Given the lacunae in mental health, we commissioned a study in three towns, one of which had been heavily exposed to warfare, the second with limited exposure, and the third with none. The study found that psychosocial distress was widespread. The intensity and number of problems was highest in the community that had been most heavily exposed to the war, but members of the community that had not been directly exposed to warfare also manifested high levels of mental health problems related to war. Members of this community, including some priests, had been assassinated by death squads, and many residents had relatives and friends who went into exile or had been displaced, killed, or tortured or had disappeared. Three years after the conclusion of the war in the three towns many people had anxiety, depression, sleep disturbances, suicidal tendencies, trembling, dizziness, fears, and flashbacks, as well as somatic symptoms resulting from stress and emotional conditions such as migraines, nausea, headaches, back pain, and stomach problems.
A recent comprehensive multimillion dollar assessment of the health sector of El Salvador identified other health consequences of war: household and street violence, alcoholism, and drug addiction.20 In 1996 El Salvador had one of the highest rates of homicide in the world (17 per 100 000); data on other types of violence, alcoholism, and drug addiction are not available. Assessing how important the conflict was in contributing to these social problems is difficult, especially as there are no data from before the conflict.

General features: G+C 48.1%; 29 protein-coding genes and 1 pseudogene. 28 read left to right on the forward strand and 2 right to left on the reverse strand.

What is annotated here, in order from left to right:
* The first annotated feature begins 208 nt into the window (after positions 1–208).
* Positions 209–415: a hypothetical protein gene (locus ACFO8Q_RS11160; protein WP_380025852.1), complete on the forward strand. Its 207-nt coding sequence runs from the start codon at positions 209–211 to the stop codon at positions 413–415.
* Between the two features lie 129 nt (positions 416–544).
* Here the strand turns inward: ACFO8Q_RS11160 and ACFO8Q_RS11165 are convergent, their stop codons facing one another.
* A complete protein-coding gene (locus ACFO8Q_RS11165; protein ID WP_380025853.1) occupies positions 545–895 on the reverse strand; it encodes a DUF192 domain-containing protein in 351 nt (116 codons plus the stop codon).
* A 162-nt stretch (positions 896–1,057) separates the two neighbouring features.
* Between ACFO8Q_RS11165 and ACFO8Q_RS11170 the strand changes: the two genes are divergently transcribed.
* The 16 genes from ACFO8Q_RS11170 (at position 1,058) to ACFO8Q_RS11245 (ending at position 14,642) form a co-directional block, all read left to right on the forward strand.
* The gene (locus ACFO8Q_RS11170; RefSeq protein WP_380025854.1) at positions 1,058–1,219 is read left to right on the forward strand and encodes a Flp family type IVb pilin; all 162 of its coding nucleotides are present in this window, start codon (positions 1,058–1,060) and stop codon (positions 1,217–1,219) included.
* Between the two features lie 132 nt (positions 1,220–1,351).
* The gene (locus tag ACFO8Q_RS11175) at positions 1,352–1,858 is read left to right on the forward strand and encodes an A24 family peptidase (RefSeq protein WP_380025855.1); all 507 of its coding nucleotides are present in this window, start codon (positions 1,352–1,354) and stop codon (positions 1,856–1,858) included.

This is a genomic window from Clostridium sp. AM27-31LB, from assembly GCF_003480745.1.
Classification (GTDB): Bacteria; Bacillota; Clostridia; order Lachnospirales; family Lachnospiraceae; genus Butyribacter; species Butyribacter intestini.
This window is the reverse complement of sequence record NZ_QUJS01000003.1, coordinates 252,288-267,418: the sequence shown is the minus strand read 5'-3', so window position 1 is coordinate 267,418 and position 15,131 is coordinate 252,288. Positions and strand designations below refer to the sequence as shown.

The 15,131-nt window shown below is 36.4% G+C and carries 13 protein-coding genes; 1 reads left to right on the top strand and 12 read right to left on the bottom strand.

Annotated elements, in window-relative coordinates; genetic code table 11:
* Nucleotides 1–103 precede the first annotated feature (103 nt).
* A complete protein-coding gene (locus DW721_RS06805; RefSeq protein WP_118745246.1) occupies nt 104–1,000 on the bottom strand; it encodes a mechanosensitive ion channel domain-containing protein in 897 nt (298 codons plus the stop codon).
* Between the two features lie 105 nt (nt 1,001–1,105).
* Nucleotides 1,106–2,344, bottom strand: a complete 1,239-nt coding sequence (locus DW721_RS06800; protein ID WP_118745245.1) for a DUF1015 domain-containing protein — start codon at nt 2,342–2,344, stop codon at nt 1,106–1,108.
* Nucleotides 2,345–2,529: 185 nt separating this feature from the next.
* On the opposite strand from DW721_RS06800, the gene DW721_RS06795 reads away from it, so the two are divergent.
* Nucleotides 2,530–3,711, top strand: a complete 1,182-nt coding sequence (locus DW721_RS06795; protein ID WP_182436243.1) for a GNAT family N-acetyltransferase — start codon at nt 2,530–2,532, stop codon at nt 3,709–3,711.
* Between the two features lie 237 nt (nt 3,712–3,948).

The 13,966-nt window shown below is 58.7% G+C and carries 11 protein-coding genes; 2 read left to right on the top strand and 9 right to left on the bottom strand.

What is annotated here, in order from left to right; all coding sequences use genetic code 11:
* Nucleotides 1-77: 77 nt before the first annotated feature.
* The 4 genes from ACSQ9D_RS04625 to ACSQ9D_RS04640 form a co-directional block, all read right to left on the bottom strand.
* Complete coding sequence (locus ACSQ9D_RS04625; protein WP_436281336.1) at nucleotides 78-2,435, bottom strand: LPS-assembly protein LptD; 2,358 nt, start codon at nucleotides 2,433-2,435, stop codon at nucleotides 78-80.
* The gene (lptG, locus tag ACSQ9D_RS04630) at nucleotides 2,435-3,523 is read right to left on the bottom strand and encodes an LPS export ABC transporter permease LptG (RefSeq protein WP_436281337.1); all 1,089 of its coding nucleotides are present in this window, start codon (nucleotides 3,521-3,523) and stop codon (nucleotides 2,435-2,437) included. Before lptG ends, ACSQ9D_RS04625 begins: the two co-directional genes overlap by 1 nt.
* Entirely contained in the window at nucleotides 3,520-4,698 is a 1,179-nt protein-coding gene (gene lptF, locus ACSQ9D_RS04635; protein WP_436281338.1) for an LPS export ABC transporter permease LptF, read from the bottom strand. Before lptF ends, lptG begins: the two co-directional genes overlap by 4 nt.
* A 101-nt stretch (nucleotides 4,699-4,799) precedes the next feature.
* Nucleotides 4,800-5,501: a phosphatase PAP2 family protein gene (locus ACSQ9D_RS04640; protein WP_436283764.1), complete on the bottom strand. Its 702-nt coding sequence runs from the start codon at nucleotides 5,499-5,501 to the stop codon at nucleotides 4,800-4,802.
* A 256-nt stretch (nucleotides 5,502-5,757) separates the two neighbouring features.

Social phenomena related to the conflict contributed to the degradation of the environment.21 Thousands of peasants sought refuge from violence in the cities. With rapid urban growth, municipalities were unable to provide basic health services such as water, sanitation, and sewerage removal for the majority. Water supply was frequently discontinued, and in 1995 the municipality of San Salvador was collecting only 36% of the 517 tons of garbage generated daily; the rest was abandoned in the streets, ravines, and other public spaces.21 The collected garbage is disposed of in municipal dumps which, according to environmentalists, are contaminating aquifers, rivers, lakes, and water reservoirs which supply water for human consumption.
Untreated disposal of sewerage is another health hazard. About 40% of urban households are not connected to sewerage systems.22 According to Salvadoran environmentalists, these conditions increase the presence of pathogenic micro-organisms, vectors, rodents, molluscs, and algae that continue to constitute health hazards.21 Because many of the diseases caused by such agents are self treated or cared for by the private sector and not reported in the official morbidity statistics, morbidity related to conflict is under recognised.